I was walking the Miami Boat Show with a former client from my yacht-captain days when we happened across a display showing some of the latest high-tech seven-bladed propellers.
"Would new props help my boat?" he asked. My short answer to his complex question was, "Probably." His 76-foot Lazzara was built in 1994, when engines offered a third less horsepower for their size and weight. His engines struggle just below cruise rpm and the propellers vibrate as the boat comes on plane. It runs much better, though, at higher rpm-a good indicator that new props would make better use of his engines, and also his fuel budget.
New propellers probably won't increase his cruising speed beyond its current 18 knots, but today's propeller designs better match individual boats and engines and improve fuel economy, run more smoothly and quietly, increase performance in the mid-rpm range, and even reduce the need for trim tabs.
High-tech props for recreational boats are a surprisingly new development. The Wright brothers recognized that propellers were really airfoils-wings flying circularly through air or water and creating lift on a propeller's forward-facing side. Unfortunately, applying this knowledge to yachts took a full century. Even with the Cold War resources of the U.S. Navy, prop design required tedious trial and error, at least at first.
"The Navy funded MIT to develop software to design propeller geometry and also to predict performance of a given design," says Greg Platzer, president of Platzer Marine Propulsion in Fort Lauderdale (www.platzermarine.com). "Initially these codes were proprietary, used to design Navy ships," he says. Then, like a scene from a Cold War spy thriller, "The Navy moved to a different propeller technology, and the codes became available [to the public] in the early 1990s." He would know; Platzer headed the U.S. Navy's surface ship propeller design group through 1990. This software, tweaked at taxpayers' expense, enabled precise propeller design and instant computer evaluation of propeller and hull combinations, advancing the science rapidly over just a few years. The first of these new props were for commercial ships, but high-tech yacht propellers arrived with the new millennium.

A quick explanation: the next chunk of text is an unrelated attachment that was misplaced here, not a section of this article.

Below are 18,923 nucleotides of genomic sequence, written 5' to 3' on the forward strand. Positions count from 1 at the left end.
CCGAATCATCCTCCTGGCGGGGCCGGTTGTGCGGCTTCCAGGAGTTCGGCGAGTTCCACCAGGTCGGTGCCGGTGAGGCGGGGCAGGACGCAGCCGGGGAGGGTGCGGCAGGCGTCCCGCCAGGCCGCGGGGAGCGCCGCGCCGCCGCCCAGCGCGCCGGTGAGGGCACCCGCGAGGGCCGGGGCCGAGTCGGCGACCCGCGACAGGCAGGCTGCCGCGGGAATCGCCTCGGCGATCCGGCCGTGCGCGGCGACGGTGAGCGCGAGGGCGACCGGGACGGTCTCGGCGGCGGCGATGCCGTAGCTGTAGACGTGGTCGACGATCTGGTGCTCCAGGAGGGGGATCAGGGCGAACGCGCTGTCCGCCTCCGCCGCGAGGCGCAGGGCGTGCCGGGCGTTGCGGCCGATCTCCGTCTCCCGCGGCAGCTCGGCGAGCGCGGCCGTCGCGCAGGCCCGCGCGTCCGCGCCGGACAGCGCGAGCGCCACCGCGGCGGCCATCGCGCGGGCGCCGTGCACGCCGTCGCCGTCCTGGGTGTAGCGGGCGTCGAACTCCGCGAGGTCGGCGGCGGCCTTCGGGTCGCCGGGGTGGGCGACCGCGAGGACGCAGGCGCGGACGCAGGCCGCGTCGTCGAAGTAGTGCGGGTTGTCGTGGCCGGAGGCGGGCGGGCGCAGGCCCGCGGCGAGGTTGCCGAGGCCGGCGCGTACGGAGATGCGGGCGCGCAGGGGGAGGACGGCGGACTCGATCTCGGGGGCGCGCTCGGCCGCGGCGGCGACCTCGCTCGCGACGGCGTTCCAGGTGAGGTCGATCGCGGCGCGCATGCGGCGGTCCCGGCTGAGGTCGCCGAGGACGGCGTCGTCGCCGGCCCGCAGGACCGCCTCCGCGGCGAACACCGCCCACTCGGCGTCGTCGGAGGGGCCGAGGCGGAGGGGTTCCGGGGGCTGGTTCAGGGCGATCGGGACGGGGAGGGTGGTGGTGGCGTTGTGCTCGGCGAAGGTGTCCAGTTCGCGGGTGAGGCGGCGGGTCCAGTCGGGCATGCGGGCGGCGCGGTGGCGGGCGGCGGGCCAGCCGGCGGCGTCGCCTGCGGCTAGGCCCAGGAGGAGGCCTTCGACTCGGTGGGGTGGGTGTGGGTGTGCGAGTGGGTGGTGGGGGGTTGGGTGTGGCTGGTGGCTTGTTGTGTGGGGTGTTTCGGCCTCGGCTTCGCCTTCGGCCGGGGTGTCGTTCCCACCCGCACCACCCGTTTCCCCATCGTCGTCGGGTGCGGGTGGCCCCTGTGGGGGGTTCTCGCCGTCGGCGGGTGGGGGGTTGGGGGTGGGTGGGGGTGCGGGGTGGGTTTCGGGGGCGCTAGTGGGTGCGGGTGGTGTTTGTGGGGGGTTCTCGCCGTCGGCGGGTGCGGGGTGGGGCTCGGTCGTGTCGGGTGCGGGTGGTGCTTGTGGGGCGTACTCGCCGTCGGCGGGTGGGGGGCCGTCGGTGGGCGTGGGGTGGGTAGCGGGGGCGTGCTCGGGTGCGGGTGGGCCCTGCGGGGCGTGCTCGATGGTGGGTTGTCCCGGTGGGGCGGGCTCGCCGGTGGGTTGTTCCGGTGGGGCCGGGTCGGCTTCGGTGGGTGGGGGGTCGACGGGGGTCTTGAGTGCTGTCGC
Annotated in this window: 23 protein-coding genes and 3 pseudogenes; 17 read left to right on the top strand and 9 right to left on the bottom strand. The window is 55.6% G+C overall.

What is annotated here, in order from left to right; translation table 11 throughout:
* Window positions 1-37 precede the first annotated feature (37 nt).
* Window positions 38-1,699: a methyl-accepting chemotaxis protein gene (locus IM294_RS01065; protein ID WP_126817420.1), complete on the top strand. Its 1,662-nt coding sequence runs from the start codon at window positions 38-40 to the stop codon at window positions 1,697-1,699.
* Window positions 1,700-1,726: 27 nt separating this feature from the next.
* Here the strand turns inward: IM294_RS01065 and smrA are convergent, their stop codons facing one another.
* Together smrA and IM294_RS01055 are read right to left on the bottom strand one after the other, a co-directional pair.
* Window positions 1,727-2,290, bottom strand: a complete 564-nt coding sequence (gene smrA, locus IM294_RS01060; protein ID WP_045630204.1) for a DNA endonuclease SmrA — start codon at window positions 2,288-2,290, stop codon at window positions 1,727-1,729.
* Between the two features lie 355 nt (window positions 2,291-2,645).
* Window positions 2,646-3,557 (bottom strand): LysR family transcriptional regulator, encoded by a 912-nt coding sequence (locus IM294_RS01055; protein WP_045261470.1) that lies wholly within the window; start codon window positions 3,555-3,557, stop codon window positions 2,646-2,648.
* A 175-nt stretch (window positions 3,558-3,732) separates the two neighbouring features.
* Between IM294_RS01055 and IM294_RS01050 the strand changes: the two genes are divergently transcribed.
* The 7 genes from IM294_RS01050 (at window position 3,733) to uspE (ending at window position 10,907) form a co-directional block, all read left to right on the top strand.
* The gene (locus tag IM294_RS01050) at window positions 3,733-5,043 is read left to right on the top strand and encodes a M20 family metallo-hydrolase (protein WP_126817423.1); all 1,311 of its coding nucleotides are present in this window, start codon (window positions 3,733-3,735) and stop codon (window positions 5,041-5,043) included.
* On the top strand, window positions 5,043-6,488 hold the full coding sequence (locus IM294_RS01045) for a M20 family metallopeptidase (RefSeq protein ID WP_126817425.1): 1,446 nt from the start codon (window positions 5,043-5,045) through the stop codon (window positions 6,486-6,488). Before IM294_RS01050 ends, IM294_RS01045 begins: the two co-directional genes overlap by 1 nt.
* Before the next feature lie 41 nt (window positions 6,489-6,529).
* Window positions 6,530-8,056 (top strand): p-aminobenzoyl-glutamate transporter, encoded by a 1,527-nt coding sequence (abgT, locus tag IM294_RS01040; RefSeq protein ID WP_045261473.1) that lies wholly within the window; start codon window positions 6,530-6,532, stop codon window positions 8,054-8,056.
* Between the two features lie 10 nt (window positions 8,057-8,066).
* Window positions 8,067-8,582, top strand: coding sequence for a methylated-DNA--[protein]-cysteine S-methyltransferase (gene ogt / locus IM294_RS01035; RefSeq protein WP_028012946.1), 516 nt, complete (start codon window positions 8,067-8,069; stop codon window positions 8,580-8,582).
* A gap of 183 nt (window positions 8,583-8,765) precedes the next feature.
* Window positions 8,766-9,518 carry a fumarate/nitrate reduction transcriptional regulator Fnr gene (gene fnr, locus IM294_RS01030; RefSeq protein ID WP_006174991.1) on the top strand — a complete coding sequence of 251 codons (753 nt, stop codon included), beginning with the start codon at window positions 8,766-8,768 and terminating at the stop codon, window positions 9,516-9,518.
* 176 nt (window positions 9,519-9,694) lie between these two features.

Platzer still designs propellers for military and commercial craft, but the thrust of his business is creating custom airfoil-shaped props for individual yachts, focusing on issues boat owners most want to improve. I first encountered his company when interviewing George Sawley, a top light-tackle marlin captain who wanted more speed in reverse. With new custom props, Sawley reports better backing and a cleaner wake for trolling. He also gained about a knot at the top end. At 2000 rpm the boat maintained its 30-knot cruise, but fuel burn dropped from 75 gallons per hour to 65 with Caterpillar C18 engines, a gain partly due to correcting original overloaded props.
"Typically we can gain four to six percent, but that can go as high as 10 percent," Platzer says. "We can reduce vibration by 75 percent, down to about a quarter of what it was."
How can he be so sure? "Propellers are almost universally smaller than optimum to keep draft down," Platzer says. "The optimum diameter of a five-bladed prop is always going to be smaller than a 4-blade, so by increasing the number of blades we gain efficiency."
Platzer also manages cavitation, which is inevitable on high-speed boats. Most older propellers concentrate load, and therefore cavitation, at the leading edge of blades, but by varying a propeller's pitch to change a blade's angle of attack at different radii, and also by progressively changing both pitch and camber to tweak the shape of the airfoil along each radius, Platzer spreads the load over more of the surface of the blades, reducing cavitation and mitigating what remains. This increases propeller efficiency and reduces vibration.